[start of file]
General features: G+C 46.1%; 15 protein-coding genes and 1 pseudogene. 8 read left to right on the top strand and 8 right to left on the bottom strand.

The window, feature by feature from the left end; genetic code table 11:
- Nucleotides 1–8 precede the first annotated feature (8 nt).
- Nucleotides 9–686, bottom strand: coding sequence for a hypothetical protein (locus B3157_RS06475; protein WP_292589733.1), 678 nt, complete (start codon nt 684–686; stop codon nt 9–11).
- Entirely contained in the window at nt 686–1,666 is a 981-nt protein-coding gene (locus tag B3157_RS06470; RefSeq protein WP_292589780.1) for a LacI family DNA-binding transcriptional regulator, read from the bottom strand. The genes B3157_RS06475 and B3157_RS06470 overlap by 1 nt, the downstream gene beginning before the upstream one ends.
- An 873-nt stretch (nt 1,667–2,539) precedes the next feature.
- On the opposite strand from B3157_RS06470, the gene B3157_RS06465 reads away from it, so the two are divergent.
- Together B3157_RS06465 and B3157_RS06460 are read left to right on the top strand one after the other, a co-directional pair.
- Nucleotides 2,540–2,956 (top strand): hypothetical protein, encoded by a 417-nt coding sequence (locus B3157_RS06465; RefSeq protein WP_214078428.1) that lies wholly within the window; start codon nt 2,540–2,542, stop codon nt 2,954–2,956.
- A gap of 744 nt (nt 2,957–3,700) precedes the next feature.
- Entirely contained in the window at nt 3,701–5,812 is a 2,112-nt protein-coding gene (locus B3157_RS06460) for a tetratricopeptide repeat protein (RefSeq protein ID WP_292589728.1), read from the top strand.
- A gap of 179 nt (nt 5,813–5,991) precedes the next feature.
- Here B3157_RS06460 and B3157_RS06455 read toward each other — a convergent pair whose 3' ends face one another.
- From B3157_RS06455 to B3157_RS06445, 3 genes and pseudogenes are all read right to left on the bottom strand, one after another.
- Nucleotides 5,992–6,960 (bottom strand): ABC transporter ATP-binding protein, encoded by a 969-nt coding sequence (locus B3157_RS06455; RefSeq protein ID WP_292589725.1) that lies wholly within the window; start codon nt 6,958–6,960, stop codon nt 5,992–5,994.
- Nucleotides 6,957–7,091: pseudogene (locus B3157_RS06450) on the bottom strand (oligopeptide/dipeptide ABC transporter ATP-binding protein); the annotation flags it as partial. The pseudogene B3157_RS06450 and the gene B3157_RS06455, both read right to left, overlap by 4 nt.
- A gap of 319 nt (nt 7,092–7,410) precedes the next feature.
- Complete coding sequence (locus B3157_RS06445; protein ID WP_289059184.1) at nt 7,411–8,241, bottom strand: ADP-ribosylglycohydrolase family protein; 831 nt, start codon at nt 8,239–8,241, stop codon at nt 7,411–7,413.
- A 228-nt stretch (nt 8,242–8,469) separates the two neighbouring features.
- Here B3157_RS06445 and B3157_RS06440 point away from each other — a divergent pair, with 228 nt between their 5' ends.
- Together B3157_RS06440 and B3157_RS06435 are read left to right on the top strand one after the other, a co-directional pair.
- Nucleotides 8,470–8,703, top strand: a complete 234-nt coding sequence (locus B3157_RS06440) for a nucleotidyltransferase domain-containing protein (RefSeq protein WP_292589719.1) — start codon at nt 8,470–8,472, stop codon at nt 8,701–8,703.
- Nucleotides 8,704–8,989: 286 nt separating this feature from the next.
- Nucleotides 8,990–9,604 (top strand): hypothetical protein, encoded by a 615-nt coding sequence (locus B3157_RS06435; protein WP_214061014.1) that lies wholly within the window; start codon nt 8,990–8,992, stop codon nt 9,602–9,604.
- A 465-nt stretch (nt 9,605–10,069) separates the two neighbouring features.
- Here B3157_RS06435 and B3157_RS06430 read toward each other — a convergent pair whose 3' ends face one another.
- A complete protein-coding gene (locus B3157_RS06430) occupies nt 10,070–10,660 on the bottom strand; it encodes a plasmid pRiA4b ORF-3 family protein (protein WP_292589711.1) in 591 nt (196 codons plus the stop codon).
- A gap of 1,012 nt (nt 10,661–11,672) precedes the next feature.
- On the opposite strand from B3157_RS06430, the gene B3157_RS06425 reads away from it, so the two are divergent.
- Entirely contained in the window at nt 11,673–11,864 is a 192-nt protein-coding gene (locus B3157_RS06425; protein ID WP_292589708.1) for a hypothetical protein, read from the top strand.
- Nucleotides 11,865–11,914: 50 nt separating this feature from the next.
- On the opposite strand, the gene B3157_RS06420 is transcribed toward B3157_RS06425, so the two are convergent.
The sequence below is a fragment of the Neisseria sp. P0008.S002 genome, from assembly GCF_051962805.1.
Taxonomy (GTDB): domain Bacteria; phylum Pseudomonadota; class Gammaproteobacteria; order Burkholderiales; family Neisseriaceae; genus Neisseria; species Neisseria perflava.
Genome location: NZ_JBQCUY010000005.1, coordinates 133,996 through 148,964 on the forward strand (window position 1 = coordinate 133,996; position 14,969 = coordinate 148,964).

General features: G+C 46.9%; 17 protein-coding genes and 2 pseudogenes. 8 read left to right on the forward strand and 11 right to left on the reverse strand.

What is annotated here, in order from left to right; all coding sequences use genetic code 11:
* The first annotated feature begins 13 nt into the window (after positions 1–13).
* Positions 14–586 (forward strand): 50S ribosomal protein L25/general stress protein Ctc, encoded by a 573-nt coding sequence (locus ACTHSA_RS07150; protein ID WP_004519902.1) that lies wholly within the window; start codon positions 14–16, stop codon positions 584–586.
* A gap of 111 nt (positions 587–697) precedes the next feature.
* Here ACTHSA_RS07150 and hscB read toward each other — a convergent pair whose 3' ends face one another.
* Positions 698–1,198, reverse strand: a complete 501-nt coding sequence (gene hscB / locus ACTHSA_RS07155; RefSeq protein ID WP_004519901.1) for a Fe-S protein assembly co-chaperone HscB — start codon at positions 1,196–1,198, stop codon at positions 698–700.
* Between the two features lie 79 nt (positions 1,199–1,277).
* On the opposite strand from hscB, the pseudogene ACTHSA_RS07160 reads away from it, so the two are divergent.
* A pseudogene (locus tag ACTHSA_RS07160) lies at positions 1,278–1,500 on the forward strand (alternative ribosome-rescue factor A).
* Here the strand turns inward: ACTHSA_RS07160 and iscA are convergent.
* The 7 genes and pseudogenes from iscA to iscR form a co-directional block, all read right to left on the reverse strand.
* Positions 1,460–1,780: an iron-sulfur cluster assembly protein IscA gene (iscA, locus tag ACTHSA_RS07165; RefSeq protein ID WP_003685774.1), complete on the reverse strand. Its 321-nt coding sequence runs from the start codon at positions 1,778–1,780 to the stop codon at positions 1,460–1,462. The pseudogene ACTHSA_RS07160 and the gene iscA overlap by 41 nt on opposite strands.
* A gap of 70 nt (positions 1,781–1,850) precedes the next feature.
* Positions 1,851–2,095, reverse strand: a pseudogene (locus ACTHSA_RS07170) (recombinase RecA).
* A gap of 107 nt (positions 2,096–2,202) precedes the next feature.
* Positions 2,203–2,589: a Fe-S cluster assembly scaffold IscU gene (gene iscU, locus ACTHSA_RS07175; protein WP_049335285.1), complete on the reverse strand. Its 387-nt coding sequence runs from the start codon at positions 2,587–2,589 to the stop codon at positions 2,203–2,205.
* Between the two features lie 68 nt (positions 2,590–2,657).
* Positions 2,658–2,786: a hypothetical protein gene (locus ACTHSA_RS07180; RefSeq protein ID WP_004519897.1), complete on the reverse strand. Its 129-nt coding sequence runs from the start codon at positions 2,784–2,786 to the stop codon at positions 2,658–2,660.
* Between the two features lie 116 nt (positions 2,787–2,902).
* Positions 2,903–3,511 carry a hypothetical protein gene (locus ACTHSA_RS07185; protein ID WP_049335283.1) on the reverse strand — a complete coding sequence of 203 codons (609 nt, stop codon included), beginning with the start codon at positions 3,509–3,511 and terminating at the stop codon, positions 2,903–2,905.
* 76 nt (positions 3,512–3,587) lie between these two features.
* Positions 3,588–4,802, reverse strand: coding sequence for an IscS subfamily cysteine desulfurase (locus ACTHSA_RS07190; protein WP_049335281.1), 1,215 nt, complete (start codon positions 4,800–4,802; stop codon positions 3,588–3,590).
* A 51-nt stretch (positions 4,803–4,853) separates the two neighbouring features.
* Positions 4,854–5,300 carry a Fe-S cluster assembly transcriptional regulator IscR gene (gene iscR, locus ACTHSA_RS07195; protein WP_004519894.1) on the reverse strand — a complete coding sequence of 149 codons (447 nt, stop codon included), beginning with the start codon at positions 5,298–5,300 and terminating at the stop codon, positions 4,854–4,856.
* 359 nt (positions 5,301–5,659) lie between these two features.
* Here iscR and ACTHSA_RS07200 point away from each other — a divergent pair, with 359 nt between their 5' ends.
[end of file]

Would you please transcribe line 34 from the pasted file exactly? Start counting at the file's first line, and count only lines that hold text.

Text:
Taxonomy (GTDB): domain Bacteria; phylum Pseudomonadota; class Gammaproteobacteria; order Burkholderiales; family Neisseriaceae; genus Neisseria; species Neisseria perflava.